1. Connect your test device with your app running.
  2. In Android Studio, go to Tools > App Actions > App Actions Test Tool.
  3. Click Create preview.
  4. In Android Studio, run your app on your test device.
  5. Use the Assistant app on your test device to test your App Action. For example, you can say something like "Hey Google, how many miles have I run this week on ExampleApp?".
  6. Observe the behavior of your app, or use the Android Studio debugger, to verify the desired action result.

Quality guidelines

This section highlights key requirements and best practices when you integrate App Actions with widgets.

Content in widgets

  • (Required) Do not show ads in your widgets.
  • Widget content should be completely focused on fulfilling the intent — don't try to fulfill multiple intents with one widget, or add irrelevant content.

Handling authentication

  • (Required) Where user authentication is needed to complete a user flow, return a widget that explains that the user needs to continue in the app. In-line user authentication in Google Assistant is not supported for App Actions.
  • If users are permitting your app to show data via widgets, you can return an error widget at runtime for unauthorized users.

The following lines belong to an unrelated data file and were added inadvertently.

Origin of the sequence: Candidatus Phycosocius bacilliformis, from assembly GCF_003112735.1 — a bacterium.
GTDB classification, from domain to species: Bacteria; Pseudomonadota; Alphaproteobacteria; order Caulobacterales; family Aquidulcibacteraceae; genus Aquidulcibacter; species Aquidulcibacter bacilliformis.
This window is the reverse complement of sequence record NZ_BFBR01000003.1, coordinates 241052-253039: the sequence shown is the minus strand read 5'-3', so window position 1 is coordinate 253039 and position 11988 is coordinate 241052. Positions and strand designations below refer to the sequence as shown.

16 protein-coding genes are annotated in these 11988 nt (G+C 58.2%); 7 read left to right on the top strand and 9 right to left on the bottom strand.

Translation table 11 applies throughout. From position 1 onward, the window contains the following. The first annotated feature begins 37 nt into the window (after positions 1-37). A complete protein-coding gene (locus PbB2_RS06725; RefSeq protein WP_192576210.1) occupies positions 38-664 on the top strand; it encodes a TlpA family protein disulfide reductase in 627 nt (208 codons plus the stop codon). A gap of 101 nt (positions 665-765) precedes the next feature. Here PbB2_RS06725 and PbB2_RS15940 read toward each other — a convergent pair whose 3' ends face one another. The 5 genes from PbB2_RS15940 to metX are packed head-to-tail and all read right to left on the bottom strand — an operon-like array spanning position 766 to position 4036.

Fallback intents

  • (Required) In your shortcuts.xml, always provide a fallback <intent> in addition to your widget fulfillment for a given capability. A fallback intent is an <intent> element with no required <parameter> values. This enables Assistant to fulfill an Action when the user query does not contain parameters required by the other fulfillment elements defined in the capability. The exception to this is when there are no required parameters for that capability, in which case only the widget fulfillment is needed.
  • The fallback intent should open your app to the relevant screen in your app, not the home screen.

The following sample code demonstrates a <capability> with a fallback <intent> supporting a primary <app-widget> fulfillment:


<shortcuts xmlns:android="">
    <!-- Widget with required parameter, specified using the "android:required" attribute. -->
    <!-- Fallback intent with no parameters required to successfully execute. -->

Google Play Data Disclosure

This section lists the end-user data collected by the latest version of the Widgets Extension library.

This SDK sends developer-provided text-to-speech (TTS) responses that are announced to the user by Google Assistant using Assistant’s speech technology. This information is not stored by Google.

App actions may also collect client app metadata for the following purposes:

  • To monitor adoption rates of different SDK versions.
  • To quantify SDK features usage across apps.